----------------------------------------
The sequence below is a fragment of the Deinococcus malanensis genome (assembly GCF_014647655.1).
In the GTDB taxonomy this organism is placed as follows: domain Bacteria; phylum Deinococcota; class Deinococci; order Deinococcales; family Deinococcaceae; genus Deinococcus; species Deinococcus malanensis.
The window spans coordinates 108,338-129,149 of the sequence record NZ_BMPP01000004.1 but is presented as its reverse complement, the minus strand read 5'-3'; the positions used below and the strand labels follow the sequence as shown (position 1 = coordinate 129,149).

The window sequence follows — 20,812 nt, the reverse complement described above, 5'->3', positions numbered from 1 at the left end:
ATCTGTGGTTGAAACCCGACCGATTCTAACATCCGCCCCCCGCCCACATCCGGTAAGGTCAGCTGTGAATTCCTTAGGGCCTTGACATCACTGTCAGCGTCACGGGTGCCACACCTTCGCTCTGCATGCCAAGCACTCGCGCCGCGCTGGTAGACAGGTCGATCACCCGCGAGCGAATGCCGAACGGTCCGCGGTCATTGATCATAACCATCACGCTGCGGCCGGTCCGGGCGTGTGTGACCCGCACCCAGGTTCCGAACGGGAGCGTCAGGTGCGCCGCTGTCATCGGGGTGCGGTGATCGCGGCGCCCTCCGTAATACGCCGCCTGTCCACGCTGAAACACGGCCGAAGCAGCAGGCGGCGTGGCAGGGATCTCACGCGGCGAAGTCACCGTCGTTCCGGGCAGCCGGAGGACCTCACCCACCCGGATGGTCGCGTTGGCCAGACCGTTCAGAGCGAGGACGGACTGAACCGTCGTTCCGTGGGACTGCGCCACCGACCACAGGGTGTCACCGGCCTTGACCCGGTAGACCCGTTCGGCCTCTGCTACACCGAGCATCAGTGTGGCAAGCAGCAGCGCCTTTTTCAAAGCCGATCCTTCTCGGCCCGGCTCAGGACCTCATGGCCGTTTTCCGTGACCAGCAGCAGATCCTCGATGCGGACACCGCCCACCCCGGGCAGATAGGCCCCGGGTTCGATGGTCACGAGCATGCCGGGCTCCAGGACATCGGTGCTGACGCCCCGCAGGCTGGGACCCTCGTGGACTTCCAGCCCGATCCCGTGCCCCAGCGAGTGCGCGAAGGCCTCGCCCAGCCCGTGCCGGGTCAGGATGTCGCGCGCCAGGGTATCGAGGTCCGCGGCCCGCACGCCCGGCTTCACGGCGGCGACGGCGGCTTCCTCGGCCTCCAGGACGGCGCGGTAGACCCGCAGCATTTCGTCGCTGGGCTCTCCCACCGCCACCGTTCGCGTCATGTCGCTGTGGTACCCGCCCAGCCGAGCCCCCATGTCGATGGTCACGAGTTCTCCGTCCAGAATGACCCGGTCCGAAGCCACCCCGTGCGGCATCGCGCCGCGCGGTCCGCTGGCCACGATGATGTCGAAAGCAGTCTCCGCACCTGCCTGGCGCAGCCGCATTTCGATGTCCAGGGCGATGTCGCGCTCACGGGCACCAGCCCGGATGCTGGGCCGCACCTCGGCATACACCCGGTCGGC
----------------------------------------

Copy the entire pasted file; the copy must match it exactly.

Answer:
The sequence below is a fragment of the Deinococcus malanensis genome (assembly GCF_014647655.1).
In the GTDB taxonomy this organism is placed as follows: domain Bacteria; phylum Deinococcota; class Deinococci; order Deinococcales; family Deinococcaceae; genus Deinococcus; species Deinococcus malanensis.
The window spans coordinates 108,338-129,149 of the sequence record NZ_BMPP01000004.1 but is presented as its reverse complement, the minus strand read 5'-3'; the positions used below and the strand labels follow the sequence as shown (position 1 = coordinate 129,149).

The window sequence follows — 20,812 nt, the reverse complement described above, 5'->3', positions numbered from 1 at the left end:
ATCTGTGGTTGAAACCCGACCGATTCTAACATCCGCCCCCCGCCCACATCCGGTAAGGTCAGCTGTGAATTCCTTAGGGCCTTGACATCACTGTCAGCGTCACGGGTGCCACACCTTCGCTCTGCATGCCAAGCACTCGCGCCGCGCTGGTAGACAGGTCGATCACCCGCGAGCGAATGCCGAACGGTCCGCGGTCATTGATCATAACCATCACGCTGCGGCCGGTCCGGGCGTGTGTGACCCGCACCCAGGTTCCGAACGGGAGCGTCAGGTGCGCCGCTGTCATCGGGGTGCGGTGATCGCGGCGCCCTCCGTAATACGCCGCCTGTCCACGCTGAAACACGGCCGAAGCAGCAGGCGGCGTGGCAGGGATCTCACGCGGCGAAGTCACCGTCGTTCCGGGCAGCCGGAGGACCTCACCCACCCGGATGGTCGCGTTGGCCAGACCGTTCAGAGCGAGGACGGACTGAACCGTCGTTCCGTGGGACTGCGCCACCGACCACAGGGTGTCACCGGCCTTGACCCGGTAGACCCGTTCGGCCTCTGCTACACCGAGCATCAGTGTGGCAAGCAGCAGCGCCTTTTTCAAAGCCGATCCTTCTCGGCCCGGCTCAGGACCTCATGGCCGTTTTCCGTGACCAGCAGCAGATCCTCGATGCGGACACCGCCCACCCCGGGCAGATAGGCCCCGGGTTCGATGGTCACGAGCATGCCGGGCTCCAGGACATCGGTGCTGACGCCCCGCAGGCTGGGACCCTCGTGGACTTCCAGCCCGATCCCGTGCCCCAGCGAGTGCGCGAAGGCCTCGCCCAGCCCGTGCCGGGTCAGGATGTCGCGCGCCAGGGTATCGAGGTCCGCGGCCCGCACGCCCGGCTTCACGGCGGCGACGGCGGCTTCCTCGGCCTCCAGGACGGCGCGGTAGACCCGCAGCATTTCGTCGCTGGGCTCTCCCACCGCCACCGTTCGCGTCATGTCGCTGTGGTACCCGCCCAGCCGAGCCCCCATGTCGATGGTCACGAGTTCTCCGTCCAGAATGACCCGGTCCGAAGCCACCCCGTGCGGCATCGCGCCGCGCGGTCCGCTGGCCACGATGATGTCGAAAGCAGTCTCCGCACCTGCCTGGCGCAGCCGCATTTCGATGTCCAGGGCGATGTCGCGCTCACGGGCACCAGCCCGGATGCTGGGCCGCACCTCGGCATACACCCGGTCGGC